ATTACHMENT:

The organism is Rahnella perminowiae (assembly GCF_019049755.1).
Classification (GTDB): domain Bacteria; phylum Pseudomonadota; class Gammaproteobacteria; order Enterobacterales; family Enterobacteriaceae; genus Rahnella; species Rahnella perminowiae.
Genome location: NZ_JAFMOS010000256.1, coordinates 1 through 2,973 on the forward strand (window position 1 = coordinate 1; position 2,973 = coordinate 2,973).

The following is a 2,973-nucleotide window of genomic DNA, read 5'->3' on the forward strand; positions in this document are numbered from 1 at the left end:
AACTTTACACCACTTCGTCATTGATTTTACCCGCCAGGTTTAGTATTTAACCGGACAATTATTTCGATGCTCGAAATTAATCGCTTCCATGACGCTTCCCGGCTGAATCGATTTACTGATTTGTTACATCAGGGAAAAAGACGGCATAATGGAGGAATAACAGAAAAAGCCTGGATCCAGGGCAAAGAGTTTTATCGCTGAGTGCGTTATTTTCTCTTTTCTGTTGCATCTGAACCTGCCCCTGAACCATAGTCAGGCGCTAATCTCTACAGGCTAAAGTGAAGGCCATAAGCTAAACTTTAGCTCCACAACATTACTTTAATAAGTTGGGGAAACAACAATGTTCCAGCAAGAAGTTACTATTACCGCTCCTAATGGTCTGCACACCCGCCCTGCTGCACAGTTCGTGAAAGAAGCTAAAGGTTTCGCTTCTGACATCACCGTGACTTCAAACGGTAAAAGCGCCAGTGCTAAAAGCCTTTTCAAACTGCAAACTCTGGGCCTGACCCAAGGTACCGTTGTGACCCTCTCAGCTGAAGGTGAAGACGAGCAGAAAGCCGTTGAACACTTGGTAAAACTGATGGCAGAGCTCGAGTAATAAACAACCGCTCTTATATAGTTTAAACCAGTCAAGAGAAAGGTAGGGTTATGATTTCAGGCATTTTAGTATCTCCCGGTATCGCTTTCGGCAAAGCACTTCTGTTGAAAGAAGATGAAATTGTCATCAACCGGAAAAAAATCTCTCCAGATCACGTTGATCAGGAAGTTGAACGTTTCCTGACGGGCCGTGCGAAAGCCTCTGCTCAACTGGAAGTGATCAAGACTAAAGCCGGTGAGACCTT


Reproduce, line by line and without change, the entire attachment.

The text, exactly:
The organism is Rahnella perminowiae (assembly GCF_019049755.1).
Classification (GTDB): domain Bacteria; phylum Pseudomonadota; class Gammaproteobacteria; order Enterobacterales; family Enterobacteriaceae; genus Rahnella; species Rahnella perminowiae.
Genome location: NZ_JAFMOS010000256.1, coordinates 1 through 2,973 on the forward strand (window position 1 = coordinate 1; position 2,973 = coordinate 2,973).

The following is a 2,973-nucleotide window of genomic DNA, read 5'->3' on the forward strand; positions in this document are numbered from 1 at the left end:
AACTTTACACCACTTCGTCATTGATTTTACCCGCCAGGTTTAGTATTTAACCGGACAATTATTTCGATGCTCGAAATTAATCGCTTCCATGACGCTTCCCGGCTGAATCGATTTACTGATTTGTTACATCAGGGAAAAAGACGGCATAATGGAGGAATAACAGAAAAAGCCTGGATCCAGGGCAAAGAGTTTTATCGCTGAGTGCGTTATTTTCTCTTTTCTGTTGCATCTGAACCTGCCCCTGAACCATAGTCAGGCGCTAATCTCTACAGGCTAAAGTGAAGGCCATAAGCTAAACTTTAGCTCCACAACATTACTTTAATAAGTTGGGGAAACAACAATGTTCCAGCAAGAAGTTACTATTACCGCTCCTAATGGTCTGCACACCCGCCCTGCTGCACAGTTCGTGAAAGAAGCTAAAGGTTTCGCTTCTGACATCACCGTGACTTCAAACGGTAAAAGCGCCAGTGCTAAAAGCCTTTTCAAACTGCAAACTCTGGGCCTGACCCAAGGTACCGTTGTGACCCTCTCAGCTGAAGGTGAAGACGAGCAGAAAGCCGTTGAACACTTGGTAAAACTGATGGCAGAGCTCGAGTAATAAACAACCGCTCTTATATAGTTTAAACCAGTCAAGAGAAAGGTAGGGTTATGATTTCAGGCATTTTAGTATCTCCCGGTATCGCTTTCGGCAAAGCACTTCTGTTGAAAGAAGATGAAATTGTCATCAACCGGAAAAAAATCTCTCCAGATCACGTTGATCAGGAAGTTGAACGTTTCCTGACGGGCCGTGCGAAAGCCTCTGCTCAACTGGAAGTGATCAAGACTAAAGCCGGTGAGACCTT